Budget bill C-59 to enable passport seizures from terrorism suspects

The budget implementation bill introduced Thursday includes passport measures to prevent people they call would-be terrorists and sex offenders from travelling abroad.

Legislation to enact 2015 federal budget also includes national security measures

Public Safety Minister Steven Blaney (centre right) and Immigration Minister Chris Alexander (centre left) announced Thursday that C-59, the Harper government's spring budget bill, would also give security officials the power to revoke passports from would-be terrorists or sex offenders. (Ryan Remiorz/Canadian Press)

Ottawa says it is introducing passport measures to prevent people they call would-be terrorists and sex offenders from travelling abroad.

The changes would allow authorities to cancel, revoke or refuse passports for national security or terrorism purposes.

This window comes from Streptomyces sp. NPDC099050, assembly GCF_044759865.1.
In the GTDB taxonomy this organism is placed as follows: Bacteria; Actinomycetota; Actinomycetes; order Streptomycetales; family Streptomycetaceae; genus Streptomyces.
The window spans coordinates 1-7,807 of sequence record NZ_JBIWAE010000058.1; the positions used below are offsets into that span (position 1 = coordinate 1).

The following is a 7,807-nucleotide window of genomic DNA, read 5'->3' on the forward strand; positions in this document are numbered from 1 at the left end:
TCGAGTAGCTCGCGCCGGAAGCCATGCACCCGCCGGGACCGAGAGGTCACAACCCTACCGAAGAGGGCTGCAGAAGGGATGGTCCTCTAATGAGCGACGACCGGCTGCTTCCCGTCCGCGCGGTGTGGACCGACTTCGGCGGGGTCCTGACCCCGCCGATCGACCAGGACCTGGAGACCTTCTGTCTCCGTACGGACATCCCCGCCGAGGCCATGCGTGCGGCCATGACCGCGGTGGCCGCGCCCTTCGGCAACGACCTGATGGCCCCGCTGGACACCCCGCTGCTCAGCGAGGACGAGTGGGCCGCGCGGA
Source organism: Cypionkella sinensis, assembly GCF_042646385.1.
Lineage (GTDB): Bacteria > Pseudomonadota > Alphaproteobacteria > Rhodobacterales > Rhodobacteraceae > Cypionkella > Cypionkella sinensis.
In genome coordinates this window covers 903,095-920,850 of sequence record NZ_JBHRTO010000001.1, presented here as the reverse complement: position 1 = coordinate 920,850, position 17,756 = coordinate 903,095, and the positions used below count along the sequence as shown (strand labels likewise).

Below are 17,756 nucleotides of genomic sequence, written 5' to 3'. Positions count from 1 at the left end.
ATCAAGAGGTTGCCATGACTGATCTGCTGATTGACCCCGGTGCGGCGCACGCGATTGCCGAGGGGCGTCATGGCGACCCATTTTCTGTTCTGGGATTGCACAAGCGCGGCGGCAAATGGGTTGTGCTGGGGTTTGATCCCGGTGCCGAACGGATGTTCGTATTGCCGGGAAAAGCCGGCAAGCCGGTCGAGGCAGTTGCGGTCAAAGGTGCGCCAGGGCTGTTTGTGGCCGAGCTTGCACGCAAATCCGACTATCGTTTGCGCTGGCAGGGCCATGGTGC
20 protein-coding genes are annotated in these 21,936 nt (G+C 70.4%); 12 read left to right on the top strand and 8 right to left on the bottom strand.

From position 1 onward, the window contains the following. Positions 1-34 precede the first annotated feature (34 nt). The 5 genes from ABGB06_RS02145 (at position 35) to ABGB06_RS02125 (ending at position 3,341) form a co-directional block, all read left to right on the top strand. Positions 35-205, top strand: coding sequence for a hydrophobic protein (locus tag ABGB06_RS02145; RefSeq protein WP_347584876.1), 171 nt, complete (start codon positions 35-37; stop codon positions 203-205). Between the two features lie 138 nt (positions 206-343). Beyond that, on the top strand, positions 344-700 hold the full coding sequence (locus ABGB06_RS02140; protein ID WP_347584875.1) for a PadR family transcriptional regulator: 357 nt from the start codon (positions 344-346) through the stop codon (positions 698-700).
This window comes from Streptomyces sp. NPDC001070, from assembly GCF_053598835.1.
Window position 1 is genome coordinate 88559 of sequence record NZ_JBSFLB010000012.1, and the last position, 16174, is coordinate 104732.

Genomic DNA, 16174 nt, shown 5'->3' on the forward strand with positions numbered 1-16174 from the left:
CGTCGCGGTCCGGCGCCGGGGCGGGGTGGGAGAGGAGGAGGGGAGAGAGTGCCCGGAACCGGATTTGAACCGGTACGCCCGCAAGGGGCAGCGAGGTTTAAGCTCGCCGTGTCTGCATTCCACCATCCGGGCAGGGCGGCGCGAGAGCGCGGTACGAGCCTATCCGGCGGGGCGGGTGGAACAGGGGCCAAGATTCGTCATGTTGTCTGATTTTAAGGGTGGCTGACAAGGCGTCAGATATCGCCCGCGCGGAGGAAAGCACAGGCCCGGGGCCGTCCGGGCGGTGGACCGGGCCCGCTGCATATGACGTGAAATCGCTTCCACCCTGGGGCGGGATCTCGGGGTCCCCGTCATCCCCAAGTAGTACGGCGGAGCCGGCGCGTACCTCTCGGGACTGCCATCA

Public Safety Minister Steven Blaney and Citizenship Minister Chris Alexander made the announcement on Thursday at Montreal's Pierre Elliott Trudeau International Airport.

The measures were included in the Conservatives' budget bill, which was introduced Thursday.

Blaney and Alexander also said people who have their passports revoked or cancelled will have to wait 10 years before applying for another.

The ministers added that the changes would allow Federal Court justices who preside over passport proceedings to protect information from being disclosed but to be able to use that information in reaching their decisions.

Alexander said the government is sending a "very strong message."

"We won't allow the Canadian passport to be used as a tool by terrorists to carry out unspeakable acts of violence, criminal acts, and Canada will not tolerate this type of behaviour," he told a news conference at the airport.


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